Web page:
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  • Election Watch

ELECTION RESULTS (December 1995-March 1996)

Bangladesh: Widespread clashes between government and opposition supporters and a boycott by major opposition leaders resulted in a low turnout (10 percent) in parliamentary elections held on February 15. Prime Minister Begum Khaleda Zia's ruling Bangladesh Nationalist Party finished with 253 seats in the 300-member National Parliament, including 48 that went uncontested. The Nationalist Democratic Alliance and an independent candidate won one seat each. Voting was not completed in the 45 remaining constituencies.

Benin: A high turnout and peaceful voting marked the first round of presidential elections, held on March 4 with seven candidates contending. Incumbent president Nicéphore D. Soglo of the Benin Renaissance Party led the first round with 35.6 percent, followed by former president Mathieu Kérékou of the Fard Alafia party with 34.9 percent and National Assembly head Adrien Houngbedji of the Party of Democratic Renewal with 19.7 percent. Results of the runoff between Soglo and Kérékou, set for March 17, will be reported in a future issue.

Cape Verde: Registered voters turned out in large numbers for parliamentary elections on January 14 and February 15. The ruling Movement for Democracy secured 50 of the 72 seats in parliament, the African Party for the Independence of Cape Verde won 21, and the Party of the Democratic Convergence took a single seat.

Equatorial Guinea: Protesting alleged fraud and intimidation, all but one opposition candidate withdrew from the presidential race leading up to the February 25 vote. President Obiang Mbasogo, whose only opponent was Secundino Oyono of the Social Democratic and Popular Convergence Party, won with 97.8 percent of the vote. Boycott calls held down voter turnout, while international observers reported numerous cases of irregularities.

Haiti: In presidential voting on 17 December 1995, Lavalas party candidate René Préval captured 87.9 percent of the vote. His closest rival, Léon Jeune, came in second with 2.5 percent, followed by socialist Victor Benoît with 2.3 percent. Monitors from the Organization of American States reported that the elections, which were orderly, drew a turnout of 27.9 percent of the electorate.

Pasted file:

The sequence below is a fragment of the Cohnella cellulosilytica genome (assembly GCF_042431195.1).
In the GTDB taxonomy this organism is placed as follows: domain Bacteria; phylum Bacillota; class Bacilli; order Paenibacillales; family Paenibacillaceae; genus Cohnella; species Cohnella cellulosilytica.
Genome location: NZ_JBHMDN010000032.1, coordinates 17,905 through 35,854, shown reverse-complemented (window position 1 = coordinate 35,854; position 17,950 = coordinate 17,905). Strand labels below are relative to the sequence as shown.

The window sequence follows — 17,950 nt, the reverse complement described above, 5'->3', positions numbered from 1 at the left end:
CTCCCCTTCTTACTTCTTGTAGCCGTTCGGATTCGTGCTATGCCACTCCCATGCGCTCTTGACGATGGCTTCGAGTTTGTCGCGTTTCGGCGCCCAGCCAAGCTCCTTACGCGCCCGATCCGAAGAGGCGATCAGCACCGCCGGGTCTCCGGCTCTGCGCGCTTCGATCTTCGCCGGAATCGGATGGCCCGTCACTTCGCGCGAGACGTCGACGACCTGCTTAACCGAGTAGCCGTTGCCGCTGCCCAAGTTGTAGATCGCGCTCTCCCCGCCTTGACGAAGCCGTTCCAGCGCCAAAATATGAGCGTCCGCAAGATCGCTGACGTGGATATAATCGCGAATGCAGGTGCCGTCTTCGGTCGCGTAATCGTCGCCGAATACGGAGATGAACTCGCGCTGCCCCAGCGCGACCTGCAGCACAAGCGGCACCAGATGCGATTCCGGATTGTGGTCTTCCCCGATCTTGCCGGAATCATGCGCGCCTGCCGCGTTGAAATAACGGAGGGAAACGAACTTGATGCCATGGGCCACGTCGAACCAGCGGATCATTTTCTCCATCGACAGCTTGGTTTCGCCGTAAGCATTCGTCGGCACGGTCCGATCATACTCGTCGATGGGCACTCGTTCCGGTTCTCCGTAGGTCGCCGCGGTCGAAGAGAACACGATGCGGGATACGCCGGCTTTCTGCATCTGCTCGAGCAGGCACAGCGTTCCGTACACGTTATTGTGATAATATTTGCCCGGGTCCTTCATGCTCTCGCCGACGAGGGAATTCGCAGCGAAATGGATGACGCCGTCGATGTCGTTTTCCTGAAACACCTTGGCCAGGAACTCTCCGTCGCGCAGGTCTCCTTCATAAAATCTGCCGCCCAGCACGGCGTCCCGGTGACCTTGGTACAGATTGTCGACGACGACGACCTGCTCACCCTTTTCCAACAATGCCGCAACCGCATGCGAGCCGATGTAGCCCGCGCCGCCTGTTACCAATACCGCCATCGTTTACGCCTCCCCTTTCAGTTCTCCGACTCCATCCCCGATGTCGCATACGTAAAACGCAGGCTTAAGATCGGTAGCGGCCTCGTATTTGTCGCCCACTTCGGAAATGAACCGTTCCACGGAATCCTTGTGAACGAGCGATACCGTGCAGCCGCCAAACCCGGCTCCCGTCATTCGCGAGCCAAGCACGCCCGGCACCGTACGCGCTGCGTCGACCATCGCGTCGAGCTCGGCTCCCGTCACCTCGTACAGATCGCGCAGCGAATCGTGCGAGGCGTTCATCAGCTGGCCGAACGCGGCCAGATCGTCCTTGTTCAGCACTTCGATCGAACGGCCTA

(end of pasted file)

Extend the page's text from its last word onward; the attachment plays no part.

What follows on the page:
Kyrgyztan: On 24 December 1995, over 85 percent of Kyrgyztan's 2.3 million eligible voters cast ballots in their country's first presidential election since independence in 1991. Incumbent Askar Akayev won reelection with 73.9 percent of the vote. His closest rivals were Kyrgyz Communist Party leader Absamat Masa Masaliyev and former parliamentary speaker Medetkan Sherimkulov, who collected 17 percent and 5 percent, respectively.

Russia: See the table summarizing the results of Russia's 17 December 1995 parliamentary elections on p. 92 above.

Sierra Leone: On February 26, amid rebel violence that claimed at least 22 lives, Leoneans went to the polls for the first time in a decade to cast their ballots for a new president and legislature. To take office, the leading presidential candidate had to secure at least 55 percent of the vote. The frontrunners in the presidential race, Ahmed Tejan Kabbah of the Sierra Leone People's Party (SLPP) and John Karefa-Smart of the United National People's Party (UNPP), won 35.8 percent and 22.6 percent of the vote, respectively. The runoff is scheduled for March 15; results will be reported in a future issue. In the legislative polls, the SLPP obtained 36.1 percent of the vote, followed by the UNP with 21.6 percent.

Taiwan: Results of presidential elections set for March 23 will be reported in a future issue.

Turkey: In elections to the 550-member Grand National Assembly held on 24 December 1995, the Islamic-oriented Welfare Party won a plurality with 158 seats. Prime Minister Tansu Ciller's True Path Party secured 135 seats, and the center-right Motherland Party, headed by Mesut Yilmaz, won 133. On February 28, in a bid to prevent the Welfare Party from assuming office, Ciller and Yilmaz announced the outlines of a coalition government that would include a rotating premier-ship. Former prime minister BÜlent Ecevit, head of the Democratic Left Party (which won 75 seats), offered conditional support to the alliance, which formally took power on...

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